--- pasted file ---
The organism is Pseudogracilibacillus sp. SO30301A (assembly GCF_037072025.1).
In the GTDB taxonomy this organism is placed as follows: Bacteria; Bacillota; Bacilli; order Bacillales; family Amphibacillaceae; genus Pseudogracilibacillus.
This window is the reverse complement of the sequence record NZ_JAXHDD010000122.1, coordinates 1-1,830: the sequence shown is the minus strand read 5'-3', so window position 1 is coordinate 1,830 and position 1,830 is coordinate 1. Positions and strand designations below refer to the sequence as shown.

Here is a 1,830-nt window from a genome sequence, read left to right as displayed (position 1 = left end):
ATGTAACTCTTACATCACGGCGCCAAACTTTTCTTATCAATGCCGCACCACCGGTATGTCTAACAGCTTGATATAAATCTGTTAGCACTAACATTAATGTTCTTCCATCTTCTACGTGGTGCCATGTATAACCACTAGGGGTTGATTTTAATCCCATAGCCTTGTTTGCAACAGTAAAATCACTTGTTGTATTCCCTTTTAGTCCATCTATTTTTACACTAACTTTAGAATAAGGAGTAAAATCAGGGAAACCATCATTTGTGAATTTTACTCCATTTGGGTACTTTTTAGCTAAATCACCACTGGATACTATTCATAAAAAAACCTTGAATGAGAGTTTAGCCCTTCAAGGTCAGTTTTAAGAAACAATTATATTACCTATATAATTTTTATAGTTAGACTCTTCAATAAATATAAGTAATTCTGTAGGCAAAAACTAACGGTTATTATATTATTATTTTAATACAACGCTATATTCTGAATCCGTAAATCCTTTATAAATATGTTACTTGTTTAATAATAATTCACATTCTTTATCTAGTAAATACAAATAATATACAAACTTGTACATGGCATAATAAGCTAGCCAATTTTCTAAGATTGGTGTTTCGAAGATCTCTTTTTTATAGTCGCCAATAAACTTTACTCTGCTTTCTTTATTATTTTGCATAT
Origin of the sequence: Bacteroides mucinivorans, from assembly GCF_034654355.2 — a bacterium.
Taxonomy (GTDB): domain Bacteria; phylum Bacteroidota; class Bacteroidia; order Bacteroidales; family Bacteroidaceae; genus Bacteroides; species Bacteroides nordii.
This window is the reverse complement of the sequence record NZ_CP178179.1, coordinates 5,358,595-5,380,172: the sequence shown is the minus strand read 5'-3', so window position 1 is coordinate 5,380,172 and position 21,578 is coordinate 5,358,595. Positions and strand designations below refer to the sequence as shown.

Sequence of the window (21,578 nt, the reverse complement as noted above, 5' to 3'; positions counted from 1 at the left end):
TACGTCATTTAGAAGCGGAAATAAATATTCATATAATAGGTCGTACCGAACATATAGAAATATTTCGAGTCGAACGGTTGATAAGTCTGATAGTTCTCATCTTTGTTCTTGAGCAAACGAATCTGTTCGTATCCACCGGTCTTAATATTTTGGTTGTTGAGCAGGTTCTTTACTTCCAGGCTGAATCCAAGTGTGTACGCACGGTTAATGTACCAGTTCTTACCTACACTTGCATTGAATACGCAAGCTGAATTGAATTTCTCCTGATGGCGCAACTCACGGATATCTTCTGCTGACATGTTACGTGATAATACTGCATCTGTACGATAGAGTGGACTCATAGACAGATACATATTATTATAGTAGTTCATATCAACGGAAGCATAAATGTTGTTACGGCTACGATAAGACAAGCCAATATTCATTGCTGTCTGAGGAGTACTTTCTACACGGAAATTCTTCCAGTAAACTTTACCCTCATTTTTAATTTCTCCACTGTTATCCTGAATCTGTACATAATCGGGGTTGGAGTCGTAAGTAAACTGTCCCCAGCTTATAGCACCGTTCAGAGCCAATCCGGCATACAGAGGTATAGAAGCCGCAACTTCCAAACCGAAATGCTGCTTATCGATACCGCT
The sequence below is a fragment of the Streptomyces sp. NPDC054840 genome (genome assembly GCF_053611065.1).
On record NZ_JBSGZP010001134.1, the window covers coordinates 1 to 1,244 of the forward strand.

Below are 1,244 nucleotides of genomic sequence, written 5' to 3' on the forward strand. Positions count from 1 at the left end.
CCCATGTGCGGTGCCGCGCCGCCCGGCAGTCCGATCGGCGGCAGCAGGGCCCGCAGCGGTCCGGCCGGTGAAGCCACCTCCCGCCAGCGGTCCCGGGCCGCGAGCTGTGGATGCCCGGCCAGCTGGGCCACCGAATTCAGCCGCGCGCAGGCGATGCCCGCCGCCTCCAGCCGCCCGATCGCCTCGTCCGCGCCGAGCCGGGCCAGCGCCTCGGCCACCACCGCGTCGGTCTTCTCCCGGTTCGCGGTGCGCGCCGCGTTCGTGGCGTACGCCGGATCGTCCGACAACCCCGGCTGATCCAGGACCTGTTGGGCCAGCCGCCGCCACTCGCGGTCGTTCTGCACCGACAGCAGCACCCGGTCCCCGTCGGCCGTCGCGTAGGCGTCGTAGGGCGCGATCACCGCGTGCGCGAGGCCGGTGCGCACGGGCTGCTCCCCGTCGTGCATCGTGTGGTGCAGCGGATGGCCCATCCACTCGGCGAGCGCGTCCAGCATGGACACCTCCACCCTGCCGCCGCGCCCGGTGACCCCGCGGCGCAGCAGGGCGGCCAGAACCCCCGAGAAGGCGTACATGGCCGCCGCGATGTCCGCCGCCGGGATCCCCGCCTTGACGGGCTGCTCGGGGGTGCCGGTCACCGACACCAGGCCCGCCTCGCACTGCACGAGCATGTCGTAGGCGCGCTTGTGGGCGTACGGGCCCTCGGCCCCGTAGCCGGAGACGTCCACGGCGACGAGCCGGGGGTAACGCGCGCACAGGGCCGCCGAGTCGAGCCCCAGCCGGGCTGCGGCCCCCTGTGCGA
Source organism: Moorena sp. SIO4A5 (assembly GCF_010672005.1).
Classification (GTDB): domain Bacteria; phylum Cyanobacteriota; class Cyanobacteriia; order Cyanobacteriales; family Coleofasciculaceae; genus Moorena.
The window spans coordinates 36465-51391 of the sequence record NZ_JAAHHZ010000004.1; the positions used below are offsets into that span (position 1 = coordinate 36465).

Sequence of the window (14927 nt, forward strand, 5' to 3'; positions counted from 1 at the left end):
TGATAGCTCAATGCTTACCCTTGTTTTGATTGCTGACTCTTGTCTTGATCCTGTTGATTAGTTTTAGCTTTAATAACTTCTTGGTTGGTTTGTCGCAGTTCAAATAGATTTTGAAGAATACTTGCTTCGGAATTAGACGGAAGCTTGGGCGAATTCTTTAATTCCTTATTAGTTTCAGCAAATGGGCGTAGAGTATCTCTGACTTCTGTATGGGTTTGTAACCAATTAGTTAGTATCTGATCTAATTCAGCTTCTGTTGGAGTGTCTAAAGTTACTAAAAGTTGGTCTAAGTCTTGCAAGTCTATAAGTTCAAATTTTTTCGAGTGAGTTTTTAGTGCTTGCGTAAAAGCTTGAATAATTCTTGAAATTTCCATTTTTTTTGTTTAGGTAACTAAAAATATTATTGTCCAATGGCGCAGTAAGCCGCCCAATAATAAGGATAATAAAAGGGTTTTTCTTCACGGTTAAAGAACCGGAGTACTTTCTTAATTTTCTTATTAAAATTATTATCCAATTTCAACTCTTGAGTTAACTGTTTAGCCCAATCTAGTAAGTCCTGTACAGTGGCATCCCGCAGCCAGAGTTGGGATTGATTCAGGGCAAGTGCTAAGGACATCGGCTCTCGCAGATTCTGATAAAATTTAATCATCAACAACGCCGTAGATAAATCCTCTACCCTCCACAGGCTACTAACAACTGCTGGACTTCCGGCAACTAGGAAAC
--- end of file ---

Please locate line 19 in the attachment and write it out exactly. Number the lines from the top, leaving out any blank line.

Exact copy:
TGATAGCTCAATGCTTACCCTTGTTTTGATTGCTGACTCTTGTCTTGATCCTGTTGATTAGTTTTAGCTTTAATAACTTCTTGGTTGGTTTGTCGCAGTTCAAATAGATTTTGAAGAATACTTGCTTCGGAATTAGACGGAAGCTTGGGCGAATTCTTTAATTCCTTATTAGTTTCAGCAAATGGGCGTAGAGTATCTCTGACTTCTGTATGGGTTTGTAACCAATTAGTTAGTATCTGATCTAATTCAGCTTCTGTTGGAGTGTCTAAAGTTACTAAAAGTTGGTCTAAGTCTTGCAAGTCTATAAGTTCAAATTTTTTCGAGTGAGTTTTTAGTGCTTGCGTAAAAGCTTGAATAATTCTTGAAATTTCCATTTTTTTTGTTTAGGTAACTAAAAATATTATTGTCCAATGGCGCAGTAAGCCGCCCAATAATAAGGATAATAAAAGGGTTTTTCTTCACGGTTAAAGAACCGGAGTACTTTCTTAATTTTCTTATTAAAATTATTATCCAATTTCAACTCTTGAGTTAACTGTTTAGCCCAATCTAGTAAGTCCTGTACAGTGGCATCCCGCAGCCAGAGTTGGGATTGATTCAGGGCAAGTGCTAAGGACATCGGCTCTCGCAGATTCTGATAAAATTTAATCATCAACAACGCCGTAGATAAATCCTCTACCCTCCACAGGCTACTAACAACTGCTGGACTTCCGGCAACTAGGAAAC